Busy. Please wait.
or

show password
Forgot Password?

Don't have an account?  Sign up 
or

Username is available taken
show password

why


Make sure to remember your password. If you forget it there is no way for StudyStack to send you a reset link. You would need to create a new account.
We do not share your email address with others. It is only used to allow you to reset your password. For details read our Privacy Policy and Terms of Service.


Already a StudyStack user? Log In

Reset Password
Enter the associated with your account, and we'll email you a link to reset your password.

Remove ads
Don't know
Know
remaining cards
Save
0:01
To flip the current card, click it or press the Spacebar key.  To move the current card to one of the three colored boxes, click on the box.  You may also press the UP ARROW key to move the card to the "Know" box, the DOWN ARROW key to move the card to the "Don't know" box, or the RIGHT ARROW key to move the card to the Remaining box.  You may also click on the card displayed in any of the three boxes to bring that card back to the center.

Pass complete!

"Know" box contains:
Time elapsed:
Retries:
restart all cards




share
Embed Code - If you would like this activity on your web page, copy the script below and paste it into your web page.

  Normal Size     Small Size show me how

TraditionsCommon1

Moreteau, Common Law Methodology: Analyzing Statutes

QuestionAnswer
common law methodology: analyzing statutes 1. establish domain of interpretation 2. apply fundamental approaches to statutory interpretation 3. apply canons of statutory construction 4. apply additional interpretive resources
1. establish the domain of interpretation a. common law statutes are binding, therefore if the legislation is clear, then all analyzing should seize b. legislation is rarely truly clear, so interpretation can always ensure
2. apply fundamental approaches to statutory interpretation a. literal rule b. golden rule c. purposive approach
2a. literal rule i. plain meaning of the statute ii. like interpretatio cessat in claris in civil law
2b. golden rule i. if plain meaning of statute produces inconsistency, absurdity, or inconvenience, then say, "clearly this is not the outcome intended by the statute" ii. reason should trump the letter of the law iii. like ad absurdum in civil law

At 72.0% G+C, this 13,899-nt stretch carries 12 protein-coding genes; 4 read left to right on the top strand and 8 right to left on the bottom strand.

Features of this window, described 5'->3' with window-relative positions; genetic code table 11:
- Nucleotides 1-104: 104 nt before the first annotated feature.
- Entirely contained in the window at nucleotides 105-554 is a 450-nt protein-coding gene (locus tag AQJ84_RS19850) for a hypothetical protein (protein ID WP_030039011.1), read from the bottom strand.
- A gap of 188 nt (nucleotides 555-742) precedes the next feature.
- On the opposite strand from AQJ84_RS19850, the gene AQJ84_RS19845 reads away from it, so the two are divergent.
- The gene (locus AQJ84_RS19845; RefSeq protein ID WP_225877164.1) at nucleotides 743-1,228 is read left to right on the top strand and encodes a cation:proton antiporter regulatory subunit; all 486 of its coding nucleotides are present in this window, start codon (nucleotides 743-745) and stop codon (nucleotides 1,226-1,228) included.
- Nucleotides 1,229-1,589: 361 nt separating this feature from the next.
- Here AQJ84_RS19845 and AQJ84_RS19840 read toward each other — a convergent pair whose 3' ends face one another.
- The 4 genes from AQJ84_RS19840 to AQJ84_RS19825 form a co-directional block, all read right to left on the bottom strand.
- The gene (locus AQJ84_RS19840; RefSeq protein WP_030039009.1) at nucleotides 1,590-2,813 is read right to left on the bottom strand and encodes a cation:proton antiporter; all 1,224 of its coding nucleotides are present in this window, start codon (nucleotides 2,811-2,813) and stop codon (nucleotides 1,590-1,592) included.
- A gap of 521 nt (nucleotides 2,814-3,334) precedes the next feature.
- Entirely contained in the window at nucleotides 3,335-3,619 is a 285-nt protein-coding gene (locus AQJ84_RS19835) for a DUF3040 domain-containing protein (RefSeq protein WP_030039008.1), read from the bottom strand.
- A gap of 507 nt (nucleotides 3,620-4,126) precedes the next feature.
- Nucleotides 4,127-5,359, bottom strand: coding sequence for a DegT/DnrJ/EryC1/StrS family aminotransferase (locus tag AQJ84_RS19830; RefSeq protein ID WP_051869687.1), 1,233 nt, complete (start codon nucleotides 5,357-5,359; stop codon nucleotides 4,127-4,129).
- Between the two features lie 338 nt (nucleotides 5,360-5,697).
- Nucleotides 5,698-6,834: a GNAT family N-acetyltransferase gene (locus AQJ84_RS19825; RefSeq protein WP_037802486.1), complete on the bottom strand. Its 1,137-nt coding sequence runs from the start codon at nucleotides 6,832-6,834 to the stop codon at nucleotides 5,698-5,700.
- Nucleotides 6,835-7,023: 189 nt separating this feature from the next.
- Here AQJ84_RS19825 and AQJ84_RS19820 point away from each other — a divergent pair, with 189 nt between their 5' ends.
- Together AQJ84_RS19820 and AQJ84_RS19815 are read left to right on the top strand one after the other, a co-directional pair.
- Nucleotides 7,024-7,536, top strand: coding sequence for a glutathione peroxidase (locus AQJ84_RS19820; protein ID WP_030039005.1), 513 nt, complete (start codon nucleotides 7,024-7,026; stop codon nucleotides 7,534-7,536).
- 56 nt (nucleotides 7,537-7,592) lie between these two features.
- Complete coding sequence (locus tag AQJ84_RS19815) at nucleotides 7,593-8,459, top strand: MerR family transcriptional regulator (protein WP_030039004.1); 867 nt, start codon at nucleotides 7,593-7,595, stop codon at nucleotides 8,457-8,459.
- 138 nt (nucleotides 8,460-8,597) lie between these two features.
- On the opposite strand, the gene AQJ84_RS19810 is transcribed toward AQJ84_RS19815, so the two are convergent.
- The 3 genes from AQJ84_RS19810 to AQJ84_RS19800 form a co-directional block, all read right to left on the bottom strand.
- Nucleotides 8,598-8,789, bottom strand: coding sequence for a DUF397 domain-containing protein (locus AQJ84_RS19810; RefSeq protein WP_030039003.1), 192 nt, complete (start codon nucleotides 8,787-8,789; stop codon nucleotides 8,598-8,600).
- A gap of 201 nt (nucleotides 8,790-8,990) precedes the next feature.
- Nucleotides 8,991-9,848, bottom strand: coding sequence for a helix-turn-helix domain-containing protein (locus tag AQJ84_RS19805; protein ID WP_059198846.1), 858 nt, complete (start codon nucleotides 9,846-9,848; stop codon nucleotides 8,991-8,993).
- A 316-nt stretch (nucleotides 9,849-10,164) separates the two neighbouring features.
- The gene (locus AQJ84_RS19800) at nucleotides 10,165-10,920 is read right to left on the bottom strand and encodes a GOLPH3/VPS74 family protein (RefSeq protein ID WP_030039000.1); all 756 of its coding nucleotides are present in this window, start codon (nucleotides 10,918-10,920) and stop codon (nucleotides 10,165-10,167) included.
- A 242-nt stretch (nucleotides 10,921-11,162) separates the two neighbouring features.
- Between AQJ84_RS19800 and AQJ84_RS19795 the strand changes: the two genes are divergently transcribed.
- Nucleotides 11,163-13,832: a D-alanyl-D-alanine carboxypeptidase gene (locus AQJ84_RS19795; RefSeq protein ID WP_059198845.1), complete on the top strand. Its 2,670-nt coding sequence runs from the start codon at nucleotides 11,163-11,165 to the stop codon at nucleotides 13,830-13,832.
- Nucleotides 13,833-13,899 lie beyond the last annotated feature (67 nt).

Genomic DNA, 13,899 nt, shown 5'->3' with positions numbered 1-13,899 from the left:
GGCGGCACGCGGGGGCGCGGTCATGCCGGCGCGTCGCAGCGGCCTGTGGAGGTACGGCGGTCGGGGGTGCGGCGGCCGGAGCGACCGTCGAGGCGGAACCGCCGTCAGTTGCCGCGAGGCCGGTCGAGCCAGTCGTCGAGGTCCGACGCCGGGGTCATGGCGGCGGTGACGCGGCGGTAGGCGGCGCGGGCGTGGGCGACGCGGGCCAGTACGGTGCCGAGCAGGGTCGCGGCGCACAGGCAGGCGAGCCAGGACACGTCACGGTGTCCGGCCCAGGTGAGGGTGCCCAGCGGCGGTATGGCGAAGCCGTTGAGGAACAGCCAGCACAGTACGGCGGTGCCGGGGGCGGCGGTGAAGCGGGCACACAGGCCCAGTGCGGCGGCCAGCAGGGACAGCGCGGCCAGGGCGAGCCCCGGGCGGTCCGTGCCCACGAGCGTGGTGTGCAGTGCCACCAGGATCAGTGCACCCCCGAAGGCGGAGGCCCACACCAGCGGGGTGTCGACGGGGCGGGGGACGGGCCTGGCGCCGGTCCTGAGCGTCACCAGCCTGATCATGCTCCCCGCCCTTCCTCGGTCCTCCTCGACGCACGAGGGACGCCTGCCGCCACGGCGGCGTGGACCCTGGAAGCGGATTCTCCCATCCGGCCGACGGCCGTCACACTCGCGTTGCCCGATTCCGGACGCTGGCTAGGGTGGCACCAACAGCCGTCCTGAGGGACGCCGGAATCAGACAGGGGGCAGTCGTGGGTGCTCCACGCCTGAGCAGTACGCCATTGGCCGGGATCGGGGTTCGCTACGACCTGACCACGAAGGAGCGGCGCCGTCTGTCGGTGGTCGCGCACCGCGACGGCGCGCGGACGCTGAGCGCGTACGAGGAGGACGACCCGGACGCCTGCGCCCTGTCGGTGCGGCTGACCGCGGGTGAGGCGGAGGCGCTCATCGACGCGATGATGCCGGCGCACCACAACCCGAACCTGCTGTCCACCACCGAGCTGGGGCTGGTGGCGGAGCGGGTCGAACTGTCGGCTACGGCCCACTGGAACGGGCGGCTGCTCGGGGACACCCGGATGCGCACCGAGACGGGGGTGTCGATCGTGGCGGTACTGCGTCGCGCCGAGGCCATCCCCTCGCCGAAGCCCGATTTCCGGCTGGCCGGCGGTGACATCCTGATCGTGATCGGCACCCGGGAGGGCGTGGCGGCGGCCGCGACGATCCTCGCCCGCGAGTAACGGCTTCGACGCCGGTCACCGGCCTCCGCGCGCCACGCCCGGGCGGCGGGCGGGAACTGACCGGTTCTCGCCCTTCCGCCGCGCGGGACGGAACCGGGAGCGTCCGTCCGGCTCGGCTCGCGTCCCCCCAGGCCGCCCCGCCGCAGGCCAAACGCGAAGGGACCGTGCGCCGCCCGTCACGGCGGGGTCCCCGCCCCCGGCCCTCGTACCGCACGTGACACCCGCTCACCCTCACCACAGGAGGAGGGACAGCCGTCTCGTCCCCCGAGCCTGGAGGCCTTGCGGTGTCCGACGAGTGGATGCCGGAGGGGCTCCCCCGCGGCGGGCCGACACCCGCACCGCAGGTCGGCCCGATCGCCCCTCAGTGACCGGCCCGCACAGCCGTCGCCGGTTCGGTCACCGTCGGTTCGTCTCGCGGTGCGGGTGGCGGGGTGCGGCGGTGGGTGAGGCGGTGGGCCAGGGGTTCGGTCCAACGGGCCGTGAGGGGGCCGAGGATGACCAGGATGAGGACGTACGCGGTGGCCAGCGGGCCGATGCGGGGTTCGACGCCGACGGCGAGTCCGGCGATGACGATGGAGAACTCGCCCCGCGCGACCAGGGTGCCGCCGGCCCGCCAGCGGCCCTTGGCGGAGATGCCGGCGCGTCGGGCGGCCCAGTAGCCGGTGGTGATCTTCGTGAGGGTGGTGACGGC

2c. purposive approach i. what was the purpose of the statute? does the application of the statute in this case achieve that purpose? ii. like teleological approach in civil law
3. apply canons of statutory construction Note: the canons should be used as interpretive aids to boost the analysis of the fundamental approaches (but only golden and purposive) a. expressio unius est exclusio alterius b. noscitur a sociis c. ejusdem generis
3a. expressio unius est exclusio alterius i. the expression of one thing implies the exclusion of another ii. like a contrario in civil law
3b. noscitur a sociis i. a thing is known by its associates (look at statutory text surrounding questionable section) ii. like in pari materia in civil law
3c. ejusdem generis i. description of "catch all" at the end of the list by analyzing the genre of the other items mentioned in the list ii. this is the same in civil law
4. apply additional interpretive resources a. analogical reasoning b. legislative history
4a. analogical reasoning i. application by analogy ii. note, though, this is more problematic and unconvincing in common law bc common law specifically doesn't have systematized statutes, unlike in civil law iii. called a pari in civil law
4b. legislative history (LH) i. what does LH say intent of L was? ii. problematic for same reasons historical analysis is problematic in civil: -intent of legislator /= intent of legislature -legislators don't always allude to real intent -frowned upon to pt/banning use of L his
Created by: scottsmith81